The Oyster Club

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In Hutton’s description, it had once been molten, exhibiting “the liquefying power and expansive force of subterranean fire.” Hutton’s insight was phenomenal but not infallible. He saw marble as having once been lava, when in fact it is limestone cooked under pressure in place. Item by item, as the picture coalesced, Hutton did not keep it entirely to himself. He routinely spent his  zakelijke energie evenings in conversation with friends, among them Joseph Black, the chemist, whose responses may have served as a sort of fixed foot to the wide-swinging arcs of Hutton’s speculations-about the probable effect on certain materials of varying ratios of temperature and pressure, about the story of the forming of rock. Hutton was an impulsive, highly creative thinker. Black was deliberate and critical. Black had a judgmental look, a lean and somber look. Hutton had dark eyes that flashed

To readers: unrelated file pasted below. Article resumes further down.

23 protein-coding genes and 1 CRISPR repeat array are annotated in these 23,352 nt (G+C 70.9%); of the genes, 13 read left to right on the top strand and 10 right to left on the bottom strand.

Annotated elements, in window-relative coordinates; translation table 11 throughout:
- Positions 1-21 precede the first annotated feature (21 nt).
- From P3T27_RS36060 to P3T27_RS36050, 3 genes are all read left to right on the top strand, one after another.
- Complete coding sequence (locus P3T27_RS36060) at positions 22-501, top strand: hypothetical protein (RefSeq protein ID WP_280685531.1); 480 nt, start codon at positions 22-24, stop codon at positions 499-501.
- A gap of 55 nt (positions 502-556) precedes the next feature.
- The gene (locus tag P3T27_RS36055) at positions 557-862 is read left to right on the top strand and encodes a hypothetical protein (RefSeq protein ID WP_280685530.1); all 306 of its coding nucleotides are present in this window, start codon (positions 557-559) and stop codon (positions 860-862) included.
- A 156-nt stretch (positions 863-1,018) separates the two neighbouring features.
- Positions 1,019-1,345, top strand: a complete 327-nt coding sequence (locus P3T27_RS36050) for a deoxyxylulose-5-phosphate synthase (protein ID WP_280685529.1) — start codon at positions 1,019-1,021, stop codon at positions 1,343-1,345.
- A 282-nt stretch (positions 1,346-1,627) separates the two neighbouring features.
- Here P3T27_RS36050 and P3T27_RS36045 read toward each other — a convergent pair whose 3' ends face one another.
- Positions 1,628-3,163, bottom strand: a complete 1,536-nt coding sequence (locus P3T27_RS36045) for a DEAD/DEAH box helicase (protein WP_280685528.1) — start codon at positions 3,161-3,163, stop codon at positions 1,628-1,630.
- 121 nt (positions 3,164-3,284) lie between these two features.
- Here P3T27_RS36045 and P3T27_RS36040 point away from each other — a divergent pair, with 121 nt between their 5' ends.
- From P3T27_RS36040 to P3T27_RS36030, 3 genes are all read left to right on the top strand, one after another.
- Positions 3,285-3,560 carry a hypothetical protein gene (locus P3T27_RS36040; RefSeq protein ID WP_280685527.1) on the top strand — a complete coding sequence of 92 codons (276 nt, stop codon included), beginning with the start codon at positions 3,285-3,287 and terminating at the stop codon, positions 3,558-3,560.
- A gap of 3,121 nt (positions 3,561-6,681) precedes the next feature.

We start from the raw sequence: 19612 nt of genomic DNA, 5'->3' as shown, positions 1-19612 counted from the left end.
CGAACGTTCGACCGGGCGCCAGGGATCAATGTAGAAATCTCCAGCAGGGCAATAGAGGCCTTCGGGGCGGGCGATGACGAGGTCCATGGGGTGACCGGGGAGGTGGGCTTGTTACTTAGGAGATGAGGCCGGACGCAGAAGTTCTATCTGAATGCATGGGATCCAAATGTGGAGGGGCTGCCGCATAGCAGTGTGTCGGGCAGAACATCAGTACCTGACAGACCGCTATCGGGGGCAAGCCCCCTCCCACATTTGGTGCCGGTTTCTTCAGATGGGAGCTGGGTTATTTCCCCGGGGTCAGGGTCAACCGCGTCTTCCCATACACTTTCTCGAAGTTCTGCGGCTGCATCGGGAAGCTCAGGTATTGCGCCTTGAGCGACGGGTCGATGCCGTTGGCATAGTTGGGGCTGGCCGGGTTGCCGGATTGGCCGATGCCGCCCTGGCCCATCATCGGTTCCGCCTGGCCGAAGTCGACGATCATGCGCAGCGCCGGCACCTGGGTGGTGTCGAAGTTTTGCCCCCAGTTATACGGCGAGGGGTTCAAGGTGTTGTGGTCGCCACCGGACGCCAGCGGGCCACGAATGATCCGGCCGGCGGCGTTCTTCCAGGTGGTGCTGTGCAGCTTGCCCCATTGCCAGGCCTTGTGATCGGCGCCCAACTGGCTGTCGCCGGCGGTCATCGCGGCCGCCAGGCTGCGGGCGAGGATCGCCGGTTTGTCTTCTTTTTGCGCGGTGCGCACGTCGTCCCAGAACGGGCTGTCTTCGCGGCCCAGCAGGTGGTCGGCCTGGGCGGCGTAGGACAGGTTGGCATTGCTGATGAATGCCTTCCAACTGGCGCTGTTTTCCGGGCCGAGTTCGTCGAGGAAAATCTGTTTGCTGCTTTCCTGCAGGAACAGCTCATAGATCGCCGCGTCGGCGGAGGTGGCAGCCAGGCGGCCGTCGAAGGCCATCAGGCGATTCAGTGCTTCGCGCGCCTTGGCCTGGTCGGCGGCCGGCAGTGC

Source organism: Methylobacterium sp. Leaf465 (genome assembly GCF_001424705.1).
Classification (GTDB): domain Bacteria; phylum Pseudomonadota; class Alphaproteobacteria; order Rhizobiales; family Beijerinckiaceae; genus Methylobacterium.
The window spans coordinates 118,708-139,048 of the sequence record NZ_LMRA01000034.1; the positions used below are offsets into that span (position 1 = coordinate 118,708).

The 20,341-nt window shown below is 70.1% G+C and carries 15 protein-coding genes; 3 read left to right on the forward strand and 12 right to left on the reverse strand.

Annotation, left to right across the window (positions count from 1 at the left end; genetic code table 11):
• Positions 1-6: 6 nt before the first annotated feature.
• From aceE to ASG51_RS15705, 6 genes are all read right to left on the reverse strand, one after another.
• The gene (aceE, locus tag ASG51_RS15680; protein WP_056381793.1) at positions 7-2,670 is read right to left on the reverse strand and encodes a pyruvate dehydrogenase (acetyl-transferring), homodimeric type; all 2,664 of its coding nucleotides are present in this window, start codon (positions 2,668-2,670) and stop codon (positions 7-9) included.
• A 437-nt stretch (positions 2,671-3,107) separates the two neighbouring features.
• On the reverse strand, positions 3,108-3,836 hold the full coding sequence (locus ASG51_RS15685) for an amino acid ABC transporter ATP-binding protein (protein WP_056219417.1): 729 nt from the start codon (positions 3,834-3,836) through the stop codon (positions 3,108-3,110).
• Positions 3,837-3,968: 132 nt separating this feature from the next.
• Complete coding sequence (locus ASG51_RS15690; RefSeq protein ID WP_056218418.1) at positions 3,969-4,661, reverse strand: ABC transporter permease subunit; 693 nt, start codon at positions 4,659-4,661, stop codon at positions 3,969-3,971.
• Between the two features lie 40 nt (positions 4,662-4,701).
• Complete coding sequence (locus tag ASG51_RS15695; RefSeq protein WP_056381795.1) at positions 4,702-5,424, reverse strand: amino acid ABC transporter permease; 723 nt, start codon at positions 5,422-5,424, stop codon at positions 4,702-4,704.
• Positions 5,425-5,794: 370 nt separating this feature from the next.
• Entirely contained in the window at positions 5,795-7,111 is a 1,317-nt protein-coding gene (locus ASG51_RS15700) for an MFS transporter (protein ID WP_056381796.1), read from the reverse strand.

with humor under a far-gone hairline and an oolitic forehead full of stored information. Black is regarded as the discoverer of carbon dioxide. He is one of the great figures in the history of chemistry. Hutton and Black were among the founders of an institution called the Oyster Club, where they whiled away an evening a week with their preferred companions-Adam Smith, David Hume, John Playfair, John Clerk, Robert Adam, Adam Ferguson, and, when they zakelijke energie vergelijken were in town, visitors from near and far such as James Watt and Benjamin Franklin. Franklin called these people “a set of as truly great men …a s have ever appeared in any Age or Country.” The period has since been described as the Scottish Enlightenment, but for the moment it was only described as the Oyster Club. Hutton, who drank nothing, was a veritable cup running over with enthusiasm for the achievements of his friends. When Watt came to town to report distinct progress with his steam engine, Hutton reacted with so much pleasure that one might have thought he was building the thing himself. While the others busied themselves with their economics, their architecture, art, mathematics, and physics, their naval tactics and ranging philosophies, Hutton shared with them the developing fragments of his picture of the earth, which, in years to come, would gradually remove the human world from a specious position in time in much the way that Copernicus had removed us from a specious position in the universe. A century after Hutton, a historian would note that “the direct antagonism between science and theology which appeared in Catholicism at the time of the discoveries of Copernicus and Galileo was not seriously felt in Protestantism till geologists began to impugn the Mosaic account of the creation.”

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